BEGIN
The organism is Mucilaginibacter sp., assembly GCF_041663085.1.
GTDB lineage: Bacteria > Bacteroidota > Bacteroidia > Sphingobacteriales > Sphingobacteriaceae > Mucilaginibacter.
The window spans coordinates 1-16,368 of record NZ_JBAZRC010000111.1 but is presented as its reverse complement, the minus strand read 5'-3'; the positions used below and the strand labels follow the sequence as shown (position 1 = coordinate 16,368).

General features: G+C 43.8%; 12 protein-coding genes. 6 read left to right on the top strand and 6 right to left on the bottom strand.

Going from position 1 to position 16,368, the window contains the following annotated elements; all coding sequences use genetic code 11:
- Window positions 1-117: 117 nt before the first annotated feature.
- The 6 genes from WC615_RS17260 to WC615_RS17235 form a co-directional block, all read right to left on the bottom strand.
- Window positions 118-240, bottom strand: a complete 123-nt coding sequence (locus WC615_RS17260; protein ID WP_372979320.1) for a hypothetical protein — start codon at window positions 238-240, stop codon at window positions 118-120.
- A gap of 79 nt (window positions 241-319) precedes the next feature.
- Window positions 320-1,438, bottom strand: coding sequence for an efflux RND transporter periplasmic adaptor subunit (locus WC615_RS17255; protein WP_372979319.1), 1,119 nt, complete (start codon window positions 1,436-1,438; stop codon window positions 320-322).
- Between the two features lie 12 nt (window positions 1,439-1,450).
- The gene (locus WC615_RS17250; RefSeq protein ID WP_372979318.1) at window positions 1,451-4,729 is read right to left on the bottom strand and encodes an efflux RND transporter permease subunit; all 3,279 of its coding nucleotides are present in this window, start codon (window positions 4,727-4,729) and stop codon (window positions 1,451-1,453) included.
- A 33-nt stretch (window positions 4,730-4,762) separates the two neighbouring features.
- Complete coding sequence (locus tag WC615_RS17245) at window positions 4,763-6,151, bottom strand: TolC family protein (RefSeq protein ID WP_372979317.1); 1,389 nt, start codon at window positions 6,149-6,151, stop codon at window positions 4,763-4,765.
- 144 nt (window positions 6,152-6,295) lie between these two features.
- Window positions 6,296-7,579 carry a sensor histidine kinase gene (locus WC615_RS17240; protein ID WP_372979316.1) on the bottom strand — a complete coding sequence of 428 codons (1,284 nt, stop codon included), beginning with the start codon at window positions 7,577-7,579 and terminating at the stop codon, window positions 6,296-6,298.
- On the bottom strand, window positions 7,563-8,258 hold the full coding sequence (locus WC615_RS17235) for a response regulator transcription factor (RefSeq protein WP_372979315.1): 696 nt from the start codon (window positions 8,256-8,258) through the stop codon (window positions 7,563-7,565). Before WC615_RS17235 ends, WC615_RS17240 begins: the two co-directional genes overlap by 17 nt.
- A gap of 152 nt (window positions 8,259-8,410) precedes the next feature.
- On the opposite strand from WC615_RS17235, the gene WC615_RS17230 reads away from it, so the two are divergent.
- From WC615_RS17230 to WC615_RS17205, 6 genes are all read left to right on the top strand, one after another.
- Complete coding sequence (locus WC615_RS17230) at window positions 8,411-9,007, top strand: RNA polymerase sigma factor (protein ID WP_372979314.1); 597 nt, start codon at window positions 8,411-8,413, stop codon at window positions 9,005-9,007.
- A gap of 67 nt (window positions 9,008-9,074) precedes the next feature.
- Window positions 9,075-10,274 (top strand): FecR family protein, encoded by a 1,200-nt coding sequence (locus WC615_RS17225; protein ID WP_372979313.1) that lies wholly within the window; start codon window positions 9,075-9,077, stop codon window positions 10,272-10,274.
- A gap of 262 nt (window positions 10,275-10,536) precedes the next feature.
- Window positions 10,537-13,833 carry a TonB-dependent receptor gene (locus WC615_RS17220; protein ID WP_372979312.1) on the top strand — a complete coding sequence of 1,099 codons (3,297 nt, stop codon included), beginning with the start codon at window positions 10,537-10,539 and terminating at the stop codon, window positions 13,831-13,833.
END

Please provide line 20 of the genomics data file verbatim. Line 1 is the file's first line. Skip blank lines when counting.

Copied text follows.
- From WC615_RS17230 to WC615_RS17205, 6 genes are all read left to right on the top strand, one after another.